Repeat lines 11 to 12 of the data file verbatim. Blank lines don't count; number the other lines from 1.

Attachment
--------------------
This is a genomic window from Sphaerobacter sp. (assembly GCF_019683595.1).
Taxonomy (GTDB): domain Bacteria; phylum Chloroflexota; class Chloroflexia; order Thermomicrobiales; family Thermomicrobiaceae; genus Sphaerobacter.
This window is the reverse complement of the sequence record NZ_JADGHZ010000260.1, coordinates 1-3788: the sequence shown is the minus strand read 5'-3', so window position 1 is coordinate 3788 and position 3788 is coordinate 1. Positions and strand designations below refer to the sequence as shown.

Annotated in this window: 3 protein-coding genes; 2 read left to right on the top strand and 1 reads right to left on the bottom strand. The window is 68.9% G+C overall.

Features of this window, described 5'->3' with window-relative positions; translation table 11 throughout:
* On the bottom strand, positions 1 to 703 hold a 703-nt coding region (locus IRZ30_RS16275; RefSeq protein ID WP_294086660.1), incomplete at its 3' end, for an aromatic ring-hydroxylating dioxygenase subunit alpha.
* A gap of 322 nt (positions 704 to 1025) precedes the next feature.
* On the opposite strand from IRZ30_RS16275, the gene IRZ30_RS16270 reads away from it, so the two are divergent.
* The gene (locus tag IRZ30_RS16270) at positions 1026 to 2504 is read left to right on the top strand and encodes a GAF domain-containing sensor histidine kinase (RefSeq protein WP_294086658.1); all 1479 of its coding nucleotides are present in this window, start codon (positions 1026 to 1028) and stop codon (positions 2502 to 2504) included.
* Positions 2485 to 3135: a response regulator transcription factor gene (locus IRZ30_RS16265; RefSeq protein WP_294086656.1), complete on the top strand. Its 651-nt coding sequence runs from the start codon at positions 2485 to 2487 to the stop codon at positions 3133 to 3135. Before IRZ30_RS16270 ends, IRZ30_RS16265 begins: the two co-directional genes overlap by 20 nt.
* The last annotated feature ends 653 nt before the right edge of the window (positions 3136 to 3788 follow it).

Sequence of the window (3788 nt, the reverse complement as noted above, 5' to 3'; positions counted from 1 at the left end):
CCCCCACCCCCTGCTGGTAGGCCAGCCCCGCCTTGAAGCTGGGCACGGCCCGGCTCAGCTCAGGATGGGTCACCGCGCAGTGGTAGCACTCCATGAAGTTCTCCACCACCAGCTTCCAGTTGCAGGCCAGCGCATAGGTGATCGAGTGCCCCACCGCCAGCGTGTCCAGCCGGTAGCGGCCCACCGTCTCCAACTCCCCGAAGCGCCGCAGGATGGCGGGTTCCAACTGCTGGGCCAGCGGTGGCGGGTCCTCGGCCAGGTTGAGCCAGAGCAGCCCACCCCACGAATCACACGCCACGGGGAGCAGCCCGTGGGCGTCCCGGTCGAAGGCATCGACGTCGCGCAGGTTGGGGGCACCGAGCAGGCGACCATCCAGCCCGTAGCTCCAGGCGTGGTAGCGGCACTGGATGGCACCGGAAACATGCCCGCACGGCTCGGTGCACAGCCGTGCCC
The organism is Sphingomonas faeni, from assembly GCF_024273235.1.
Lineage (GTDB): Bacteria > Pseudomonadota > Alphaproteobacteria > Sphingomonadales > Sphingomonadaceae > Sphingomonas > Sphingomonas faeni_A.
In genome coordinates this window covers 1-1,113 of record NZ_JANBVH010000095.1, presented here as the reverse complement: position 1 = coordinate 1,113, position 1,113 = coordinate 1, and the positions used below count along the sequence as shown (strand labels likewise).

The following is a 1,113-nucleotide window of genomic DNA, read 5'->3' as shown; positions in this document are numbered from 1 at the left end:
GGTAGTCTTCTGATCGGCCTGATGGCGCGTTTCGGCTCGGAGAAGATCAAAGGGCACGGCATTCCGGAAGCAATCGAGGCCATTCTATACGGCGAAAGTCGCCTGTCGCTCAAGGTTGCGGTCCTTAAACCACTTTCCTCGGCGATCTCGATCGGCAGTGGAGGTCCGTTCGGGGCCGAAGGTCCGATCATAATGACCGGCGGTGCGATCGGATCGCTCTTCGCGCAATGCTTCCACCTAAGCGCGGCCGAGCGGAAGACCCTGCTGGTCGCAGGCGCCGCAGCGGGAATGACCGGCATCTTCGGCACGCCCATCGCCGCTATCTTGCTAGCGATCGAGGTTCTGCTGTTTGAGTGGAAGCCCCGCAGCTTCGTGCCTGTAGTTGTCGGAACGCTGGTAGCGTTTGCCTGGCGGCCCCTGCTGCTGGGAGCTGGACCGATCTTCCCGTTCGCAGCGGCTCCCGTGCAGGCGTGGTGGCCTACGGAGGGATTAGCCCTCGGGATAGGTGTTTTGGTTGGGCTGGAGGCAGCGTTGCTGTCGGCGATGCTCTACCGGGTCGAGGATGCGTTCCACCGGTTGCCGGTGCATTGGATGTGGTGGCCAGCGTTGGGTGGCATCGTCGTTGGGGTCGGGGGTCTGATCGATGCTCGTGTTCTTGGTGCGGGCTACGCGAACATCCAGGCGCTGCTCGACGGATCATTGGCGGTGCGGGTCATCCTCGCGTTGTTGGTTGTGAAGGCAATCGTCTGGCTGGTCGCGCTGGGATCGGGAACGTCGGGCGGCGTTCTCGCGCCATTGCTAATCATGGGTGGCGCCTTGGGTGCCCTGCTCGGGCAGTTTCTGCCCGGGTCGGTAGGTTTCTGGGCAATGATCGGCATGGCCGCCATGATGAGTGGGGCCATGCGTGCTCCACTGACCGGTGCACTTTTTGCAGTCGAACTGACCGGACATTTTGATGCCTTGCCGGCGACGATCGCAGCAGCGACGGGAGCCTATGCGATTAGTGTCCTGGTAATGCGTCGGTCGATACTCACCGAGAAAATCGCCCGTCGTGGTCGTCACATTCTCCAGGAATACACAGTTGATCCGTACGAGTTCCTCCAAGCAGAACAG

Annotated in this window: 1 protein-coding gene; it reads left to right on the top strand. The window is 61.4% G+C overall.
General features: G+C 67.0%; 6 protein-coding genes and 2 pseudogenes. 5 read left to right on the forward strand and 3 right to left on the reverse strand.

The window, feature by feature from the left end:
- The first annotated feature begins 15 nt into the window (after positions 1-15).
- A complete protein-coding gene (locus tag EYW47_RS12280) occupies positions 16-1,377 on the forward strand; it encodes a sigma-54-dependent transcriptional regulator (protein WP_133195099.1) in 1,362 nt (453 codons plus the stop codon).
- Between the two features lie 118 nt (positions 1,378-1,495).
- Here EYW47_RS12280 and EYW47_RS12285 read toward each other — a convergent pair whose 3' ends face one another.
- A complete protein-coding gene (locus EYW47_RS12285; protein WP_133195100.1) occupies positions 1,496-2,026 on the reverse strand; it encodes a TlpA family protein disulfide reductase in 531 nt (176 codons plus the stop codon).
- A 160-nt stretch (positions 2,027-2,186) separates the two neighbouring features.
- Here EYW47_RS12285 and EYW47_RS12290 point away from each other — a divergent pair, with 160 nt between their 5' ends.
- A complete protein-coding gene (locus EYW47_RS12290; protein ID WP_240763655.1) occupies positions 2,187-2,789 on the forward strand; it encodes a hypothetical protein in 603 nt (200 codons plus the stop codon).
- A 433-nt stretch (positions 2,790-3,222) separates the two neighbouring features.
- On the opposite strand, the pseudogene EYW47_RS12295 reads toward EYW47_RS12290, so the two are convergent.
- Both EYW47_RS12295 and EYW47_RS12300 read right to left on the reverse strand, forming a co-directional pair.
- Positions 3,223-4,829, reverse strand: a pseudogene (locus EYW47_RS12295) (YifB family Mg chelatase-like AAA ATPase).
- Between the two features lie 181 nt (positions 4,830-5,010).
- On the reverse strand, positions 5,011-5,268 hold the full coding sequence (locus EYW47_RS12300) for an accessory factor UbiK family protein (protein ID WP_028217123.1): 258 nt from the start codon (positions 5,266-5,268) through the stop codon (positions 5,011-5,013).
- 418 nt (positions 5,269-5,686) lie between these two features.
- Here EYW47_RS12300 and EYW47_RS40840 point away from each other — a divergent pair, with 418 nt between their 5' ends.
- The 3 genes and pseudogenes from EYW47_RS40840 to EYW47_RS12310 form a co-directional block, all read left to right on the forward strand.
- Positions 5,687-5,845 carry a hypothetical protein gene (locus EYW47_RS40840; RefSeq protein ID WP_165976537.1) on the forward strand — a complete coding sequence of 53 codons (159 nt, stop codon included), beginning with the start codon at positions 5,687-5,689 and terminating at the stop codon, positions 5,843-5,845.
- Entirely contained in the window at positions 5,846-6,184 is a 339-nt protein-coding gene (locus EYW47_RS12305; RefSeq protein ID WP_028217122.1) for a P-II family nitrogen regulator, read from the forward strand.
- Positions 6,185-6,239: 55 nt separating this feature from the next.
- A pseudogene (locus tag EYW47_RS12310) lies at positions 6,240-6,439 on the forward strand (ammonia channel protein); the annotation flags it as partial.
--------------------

* The last annotated feature ends 653 nt before the right edge of the window (positions 3136 to 3788 follow it).

Sequence of the window (3788 nt, the reverse complement as noted above, 5' to 3'; positions counted from 1 at the left end):